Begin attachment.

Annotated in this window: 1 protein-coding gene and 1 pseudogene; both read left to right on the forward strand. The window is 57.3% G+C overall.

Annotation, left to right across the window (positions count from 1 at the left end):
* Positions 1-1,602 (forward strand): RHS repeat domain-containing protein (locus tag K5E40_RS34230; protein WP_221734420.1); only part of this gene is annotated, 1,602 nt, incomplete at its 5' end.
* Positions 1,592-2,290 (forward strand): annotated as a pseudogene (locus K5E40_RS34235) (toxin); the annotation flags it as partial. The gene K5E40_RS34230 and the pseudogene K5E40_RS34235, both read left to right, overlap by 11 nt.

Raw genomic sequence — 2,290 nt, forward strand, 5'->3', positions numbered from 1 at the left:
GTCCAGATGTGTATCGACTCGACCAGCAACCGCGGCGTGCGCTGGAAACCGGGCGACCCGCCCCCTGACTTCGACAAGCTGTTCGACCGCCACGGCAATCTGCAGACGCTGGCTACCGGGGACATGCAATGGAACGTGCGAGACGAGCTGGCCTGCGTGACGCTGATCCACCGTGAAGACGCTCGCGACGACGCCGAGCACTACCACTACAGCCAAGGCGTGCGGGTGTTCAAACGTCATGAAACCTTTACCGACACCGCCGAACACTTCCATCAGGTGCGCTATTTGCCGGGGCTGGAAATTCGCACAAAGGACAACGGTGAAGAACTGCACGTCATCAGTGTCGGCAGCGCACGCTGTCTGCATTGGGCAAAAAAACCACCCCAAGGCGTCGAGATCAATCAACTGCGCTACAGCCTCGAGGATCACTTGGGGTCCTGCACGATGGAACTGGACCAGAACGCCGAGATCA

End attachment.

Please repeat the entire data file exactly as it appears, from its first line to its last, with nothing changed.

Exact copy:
Annotated in this window: 1 protein-coding gene and 1 pseudogene; both read left to right on the forward strand. The window is 57.3% G+C overall.

Annotation, left to right across the window (positions count from 1 at the left end):
* Positions 1-1,602 (forward strand): RHS repeat domain-containing protein (locus tag K5E40_RS34230; protein WP_221734420.1); only part of this gene is annotated, 1,602 nt, incomplete at its 5' end.
* Positions 1,592-2,290 (forward strand): annotated as a pseudogene (locus K5E40_RS34235) (toxin); the annotation flags it as partial. The gene K5E40_RS34230 and the pseudogene K5E40_RS34235, both read left to right, overlap by 11 nt.

Raw genomic sequence — 2,290 nt, forward strand, 5'->3', positions numbered from 1 at the left:
GTCCAGATGTGTATCGACTCGACCAGCAACCGCGGCGTGCGCTGGAAACCGGGCGACCCGCCCCCTGACTTCGACAAGCTGTTCGACCGCCACGGCAATCTGCAGACGCTGGCTACCGGGGACATGCAATGGAACGTGCGAGACGAGCTGGCCTGCGTGACGCTGATCCACCGTGAAGACGCTCGCGACGACGCCGAGCACTACCACTACAGCCAAGGCGTGCGGGTGTTCAAACGTCATGAAACCTTTACCGACACCGCCGAACACTTCCATCAGGTGCGCTATTTGCCGGGGCTGGAAATTCGCACAAAGGACAACGGTGAAGAACTGCACGTCATCAGTGTCGGCAGCGCACGCTGTCTGCATTGGGCAAAAAAACCACCCCAAGGCGTCGAGATCAATCAACTGCGCTACAGCCTCGAGGATCACTTGGGGTCCTGCACGATGGAACTGGACCAGAACGCCGAGATCA